IRVING, Texas - Stuart Appleby got behind the wheel of a Lamborghini Gallardo two weeks ago for a five-day road race in Tasmania, where his team finished 10th. John Daly got on stage with his acoustic guitar and belted out "Knockin' on Heaven's Door" before a packed house.
They aren't bad at their day jobs, either.
Appleby, without a top 10 since winning the first tournament of the year, birdied his first two holes and kept right on rolling Thursday to a 7-under 63 on the TPC at Las Colinas, giving him a one-shot lead over Daly, Ernie Els and Brett Wetterich in the Byron Nelson Championship.
Els showed not much has changed since winning by a career-high 13 shots two weeks ago in Shanghai, playing with Vijay Singh and without a bogey on the TPC course for a 64.
Daly was on the easier Cottonwood Valley course and described his 64 as "mediocre" and "comfortable." That included a chip-in for birdie behind the 12th green, and holing out a bunker shot on No. 3 for birdie. The only glitch was a three-putt bogey that denied him a share of the lead, but he's not one to complain.
"That was the only bad thing today," Daly said. "When I can say that on 18 holes, that's pretty good."
Els was the only member of the Big Five who showed up on the leaderboard on a good day for scoring, with cloud cover and moderate wind.
Singh, a winner in two of his last three tournaments, at times made it look easy with seven birdies. But he dropped five shots along the way, once catching the lip of a fairway bunker and leaving himself buried in deep grass. He rallied for two birdies on the final three holes for a 68.
"I played six, seven holes pretty good and six, seven holes pretty badly and six, seven holes OK," Singh said.
Tiger Woods had only two holes under par - a 6-foot eagle on the par-5 seventh, and a 30-foot birdie on the 18th - to offset two bogeys on his way to a 69.
"I just couldn't make any putts," said Woods, who missed only four greens but took 32 putts. "My lines are just a little off. If I felt yippy or twitch out there, it would be a different story, but I felt good."
Phil Mickelson had 17 pars and took 31 putts in a round of 69, while U.S. Open champion Retief Goosen shot 70.
If it seems like Appleby has disappeared since winning the Mercedes Championships, he has a reason. His wife gave birth to their first child in January, and he has played only seven times this year, about four below his typical schedule.
The 63 was only his fourth sub-par round since Kapalua, although the Aussie was not surprised.
"I play on the PGA Tour," he said. "That's what you're supposed to be able to do, isn't it? I would say that if you started coming out here and got surprised by shooting a low score, you'd really want to evaluate your mental state."
Some might question his head for racing in his free time.
Appleby has a Lamborghini Gallardo at home in Florida, so fast cars are nothing new. He was invited to the Targa Tasmania tarmac rally May 1, shared time with another driver and finished 10th. After the race, Appleby came to this conclusion: "The car has got a fair bit more potential than I have."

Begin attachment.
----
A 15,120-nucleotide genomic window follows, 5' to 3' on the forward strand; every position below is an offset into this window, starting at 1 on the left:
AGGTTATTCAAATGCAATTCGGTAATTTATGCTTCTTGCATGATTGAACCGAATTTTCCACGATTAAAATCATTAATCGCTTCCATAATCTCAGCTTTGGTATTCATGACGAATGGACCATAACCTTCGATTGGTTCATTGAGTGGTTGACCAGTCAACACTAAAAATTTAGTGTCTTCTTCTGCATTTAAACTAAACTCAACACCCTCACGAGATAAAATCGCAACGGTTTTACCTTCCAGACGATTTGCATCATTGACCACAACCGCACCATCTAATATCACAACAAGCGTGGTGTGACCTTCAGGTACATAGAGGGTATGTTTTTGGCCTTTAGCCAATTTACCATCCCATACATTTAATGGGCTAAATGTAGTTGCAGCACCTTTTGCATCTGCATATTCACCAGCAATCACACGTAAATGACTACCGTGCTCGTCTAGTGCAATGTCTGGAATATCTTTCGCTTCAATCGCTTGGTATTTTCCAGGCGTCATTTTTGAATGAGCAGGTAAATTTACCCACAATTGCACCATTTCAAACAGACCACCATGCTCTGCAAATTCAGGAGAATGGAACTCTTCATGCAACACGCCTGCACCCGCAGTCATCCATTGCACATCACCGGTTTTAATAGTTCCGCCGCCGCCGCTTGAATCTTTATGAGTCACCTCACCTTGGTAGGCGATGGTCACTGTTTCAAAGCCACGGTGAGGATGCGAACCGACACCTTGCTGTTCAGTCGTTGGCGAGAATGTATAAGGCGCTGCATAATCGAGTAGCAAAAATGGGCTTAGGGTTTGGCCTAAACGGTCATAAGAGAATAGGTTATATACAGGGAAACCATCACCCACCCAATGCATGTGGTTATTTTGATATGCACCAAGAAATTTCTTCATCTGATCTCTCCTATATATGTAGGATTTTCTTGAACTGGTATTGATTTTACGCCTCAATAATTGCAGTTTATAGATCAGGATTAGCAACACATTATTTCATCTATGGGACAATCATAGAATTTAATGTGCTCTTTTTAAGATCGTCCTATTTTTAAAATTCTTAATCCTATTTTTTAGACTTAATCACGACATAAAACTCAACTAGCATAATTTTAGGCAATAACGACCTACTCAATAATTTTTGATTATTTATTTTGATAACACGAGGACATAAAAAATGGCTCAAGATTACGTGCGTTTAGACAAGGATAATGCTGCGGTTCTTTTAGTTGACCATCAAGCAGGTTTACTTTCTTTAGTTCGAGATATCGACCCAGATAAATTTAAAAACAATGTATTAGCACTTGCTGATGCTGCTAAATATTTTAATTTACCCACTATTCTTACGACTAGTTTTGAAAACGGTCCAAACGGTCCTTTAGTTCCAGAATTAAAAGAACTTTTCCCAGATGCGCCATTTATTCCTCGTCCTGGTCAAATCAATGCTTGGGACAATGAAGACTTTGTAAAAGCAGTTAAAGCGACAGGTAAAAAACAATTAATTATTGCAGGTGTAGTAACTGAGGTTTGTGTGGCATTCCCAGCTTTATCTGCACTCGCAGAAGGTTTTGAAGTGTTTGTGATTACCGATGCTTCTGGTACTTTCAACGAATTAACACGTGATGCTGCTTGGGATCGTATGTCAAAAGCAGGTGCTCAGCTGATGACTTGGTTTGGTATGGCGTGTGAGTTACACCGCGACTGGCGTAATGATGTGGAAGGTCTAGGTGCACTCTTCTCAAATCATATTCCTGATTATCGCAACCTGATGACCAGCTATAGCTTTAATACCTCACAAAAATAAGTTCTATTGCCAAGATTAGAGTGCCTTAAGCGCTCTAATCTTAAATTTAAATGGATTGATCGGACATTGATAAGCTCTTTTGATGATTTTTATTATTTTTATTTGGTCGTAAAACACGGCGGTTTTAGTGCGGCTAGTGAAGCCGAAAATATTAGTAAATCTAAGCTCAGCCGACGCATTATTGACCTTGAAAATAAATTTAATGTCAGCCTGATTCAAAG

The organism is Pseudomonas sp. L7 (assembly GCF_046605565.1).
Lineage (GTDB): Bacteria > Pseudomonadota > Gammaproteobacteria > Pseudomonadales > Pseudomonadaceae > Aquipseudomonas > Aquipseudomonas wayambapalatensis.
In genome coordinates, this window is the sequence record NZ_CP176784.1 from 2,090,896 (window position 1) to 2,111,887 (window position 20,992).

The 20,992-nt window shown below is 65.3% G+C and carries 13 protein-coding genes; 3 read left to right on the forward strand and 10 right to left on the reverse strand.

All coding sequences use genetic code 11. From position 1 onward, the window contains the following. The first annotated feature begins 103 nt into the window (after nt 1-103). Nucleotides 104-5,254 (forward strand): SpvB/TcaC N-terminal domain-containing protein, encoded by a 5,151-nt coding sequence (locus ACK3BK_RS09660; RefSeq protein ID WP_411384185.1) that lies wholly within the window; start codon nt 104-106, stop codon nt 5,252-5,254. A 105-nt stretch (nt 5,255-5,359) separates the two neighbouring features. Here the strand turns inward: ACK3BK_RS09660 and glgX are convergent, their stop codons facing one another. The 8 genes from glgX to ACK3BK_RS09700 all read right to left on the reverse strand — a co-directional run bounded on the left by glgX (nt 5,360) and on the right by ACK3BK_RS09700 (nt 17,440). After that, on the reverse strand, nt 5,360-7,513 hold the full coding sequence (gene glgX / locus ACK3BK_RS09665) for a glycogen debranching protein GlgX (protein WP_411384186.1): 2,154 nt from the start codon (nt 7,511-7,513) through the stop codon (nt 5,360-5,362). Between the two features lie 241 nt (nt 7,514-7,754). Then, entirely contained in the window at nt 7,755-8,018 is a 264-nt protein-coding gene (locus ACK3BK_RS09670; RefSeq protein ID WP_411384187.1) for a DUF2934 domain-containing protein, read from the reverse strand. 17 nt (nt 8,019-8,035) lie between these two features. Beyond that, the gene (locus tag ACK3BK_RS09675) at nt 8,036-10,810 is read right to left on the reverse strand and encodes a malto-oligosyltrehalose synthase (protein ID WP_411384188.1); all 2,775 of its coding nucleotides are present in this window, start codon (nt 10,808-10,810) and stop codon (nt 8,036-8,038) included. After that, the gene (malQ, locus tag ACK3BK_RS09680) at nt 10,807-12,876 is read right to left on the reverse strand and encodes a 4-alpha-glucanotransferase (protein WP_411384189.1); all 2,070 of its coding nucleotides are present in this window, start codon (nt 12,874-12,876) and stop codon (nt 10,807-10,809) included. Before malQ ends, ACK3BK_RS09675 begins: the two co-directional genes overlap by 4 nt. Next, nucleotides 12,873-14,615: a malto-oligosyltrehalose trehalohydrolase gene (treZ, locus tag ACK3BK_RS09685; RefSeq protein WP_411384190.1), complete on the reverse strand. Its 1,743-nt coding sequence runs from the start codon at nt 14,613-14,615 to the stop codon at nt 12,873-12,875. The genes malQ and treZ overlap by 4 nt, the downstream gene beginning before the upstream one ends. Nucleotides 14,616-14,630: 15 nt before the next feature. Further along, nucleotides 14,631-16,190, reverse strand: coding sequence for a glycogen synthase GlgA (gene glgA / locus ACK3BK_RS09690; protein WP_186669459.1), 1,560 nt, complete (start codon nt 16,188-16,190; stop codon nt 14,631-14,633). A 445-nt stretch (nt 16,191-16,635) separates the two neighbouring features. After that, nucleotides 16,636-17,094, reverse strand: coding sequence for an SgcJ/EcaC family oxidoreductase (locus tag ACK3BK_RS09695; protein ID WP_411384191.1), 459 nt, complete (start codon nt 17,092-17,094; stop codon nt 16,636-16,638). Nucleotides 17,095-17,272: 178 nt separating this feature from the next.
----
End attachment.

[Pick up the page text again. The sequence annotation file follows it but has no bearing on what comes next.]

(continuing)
Singing and playing guitar is nothing new for Daly, who released a CD a few years ago called "My Life," which featured such blockbuster hits as "All My Exes Wear Rolexes." He was at Cool River restaurant Wednesday night and sang four numbers.
"I'm about a 20 (handicap) when it comes to doing that stuff," Daly said.
He's much better inside the ropes, especially of late. Two weeks ago, Daly birdied the last hole to get into a playoff with Singh at the Houston Open, but his tee shot took a hard bounce into the water on the first extra hole.
Daly didn't always keep it in the short grass at Cottonwood Valley, but a change in his putter to a more upright lie has put his underrated short game back in order. He took only 26 putts.
Els doesn't do anything unusual off the golf course except for a wine business and some golf course design. The Big Easy won this tournament 10 years ago, and thinks it might be a springboard for a run to the U.S. Open.
"I felt comfortable over the ball. I felt like I hit the ball solid," Els said. "The fairways I missed, I wasn't too far away, and the greens I missed, I wasn't too far away."
He even had some luck on his side, driving into the right rough on No. 8 but getting a good lie on a slope of patchy grass. Els fired a 7-iron through a gap in the trees to within 4 feet for birdie. He also covered the flag with an 8-iron into 10 feet on the par-3 13th, and birdied the two par 5s with a routine up-and-down. Divots: Mike Weir skipped the Byron Nelson Championship, but his caddie was hard at work outside the ropes. Brennan Little is a PGA professional in Dallas and is trying to get service points to keep his status. He walked in the pro-am Wednesday, helping the amateurs keep up the pace and reading putts. He was in the press room Thursday highlighting all the birdies with a yellow marker. "It was only the second pro-am I've ever won," Little said.... Mark Calcavecchia is back on the PGA Tour as a newlywed. He married Brenda Nardecchia - now Brenda Calcavecchia - after the first round of the Italian Open last week. His bride caddied for him and wrote "I do" on the golf balls he used. Calcavecchia misread the balls and asked her, "Do you think I'm going to shoot 100 today?" He shot 78, then drove an hour to Lake Como for the wedding.
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